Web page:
The combined resources of alloy producers, engine manufacturers and research organisations in France and the United Kingdom made it possible to carry out a detailed and exhaustive study of titanium aluminide alloys which have high potential for aeroengine applications. Production standard processing remains to be identified but the understanding achieved during this pre-competitive research project has demonstrated that the alloy possess the basic properties required for commercial exploitation.
R S Current high temperature titanium alloys are limited to temperatures around of 875K, where both creep strength and oxidation resistance restrict their endurance. The titanium aluminide, Ti**3A1, offers higher temperature capability but suffers from poor fracture properties due to its having an ordered structure. Possibilities exist for improving the fracture properties while maintaining the superior creep and oxidation properties by alloying but little is understood regarding the effects of alloying additions.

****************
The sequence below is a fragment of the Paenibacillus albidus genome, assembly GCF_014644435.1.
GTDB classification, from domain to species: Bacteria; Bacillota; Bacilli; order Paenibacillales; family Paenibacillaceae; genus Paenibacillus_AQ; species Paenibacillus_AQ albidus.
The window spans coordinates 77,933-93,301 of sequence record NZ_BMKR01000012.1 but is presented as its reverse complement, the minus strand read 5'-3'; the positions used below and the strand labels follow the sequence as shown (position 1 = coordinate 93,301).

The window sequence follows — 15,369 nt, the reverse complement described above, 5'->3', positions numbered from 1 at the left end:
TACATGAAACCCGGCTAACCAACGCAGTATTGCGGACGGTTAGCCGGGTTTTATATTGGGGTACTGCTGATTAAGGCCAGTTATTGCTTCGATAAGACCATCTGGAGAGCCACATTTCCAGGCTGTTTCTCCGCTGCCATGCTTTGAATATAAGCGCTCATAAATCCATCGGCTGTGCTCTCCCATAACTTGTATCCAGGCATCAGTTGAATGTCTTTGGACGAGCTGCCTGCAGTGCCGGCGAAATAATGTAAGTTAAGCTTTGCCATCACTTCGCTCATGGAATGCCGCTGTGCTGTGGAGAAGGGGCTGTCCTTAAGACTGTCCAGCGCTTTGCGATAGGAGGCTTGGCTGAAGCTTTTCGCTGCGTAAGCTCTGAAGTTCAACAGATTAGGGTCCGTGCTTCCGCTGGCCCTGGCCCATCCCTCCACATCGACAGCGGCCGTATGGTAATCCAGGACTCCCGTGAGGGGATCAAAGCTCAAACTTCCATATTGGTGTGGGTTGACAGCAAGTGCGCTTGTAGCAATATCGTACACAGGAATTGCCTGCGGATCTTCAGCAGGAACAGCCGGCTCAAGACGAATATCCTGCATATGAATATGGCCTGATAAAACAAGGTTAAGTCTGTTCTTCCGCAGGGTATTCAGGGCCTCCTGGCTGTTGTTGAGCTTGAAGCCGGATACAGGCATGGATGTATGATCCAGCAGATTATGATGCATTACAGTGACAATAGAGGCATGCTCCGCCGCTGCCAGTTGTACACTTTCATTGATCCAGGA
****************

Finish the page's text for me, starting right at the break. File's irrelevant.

This project will study the effects of impurity elements, alloying additions and thermomechanical processing on the microstructure mechanical properties of Ti**3A1 alloys. The improved understanding will be used to design an optimum alloy for more extensive process and mechanical property evaluation. The main objectives are to :
(i) develop a European-sourced alloy based on Ti**3A1 with optimum levels of impurity elements/alloying additions for use at high temperatures.
(ii) establish the processing parameters necessary to produce 2 mm thick sheet and isothermal forging for typical structural application.
(iii) asses the potential benefits of the optimized composition for structural components.
The project will develop a generic understanding of Ti3Al alloys that can applied to future materials for specific applications.
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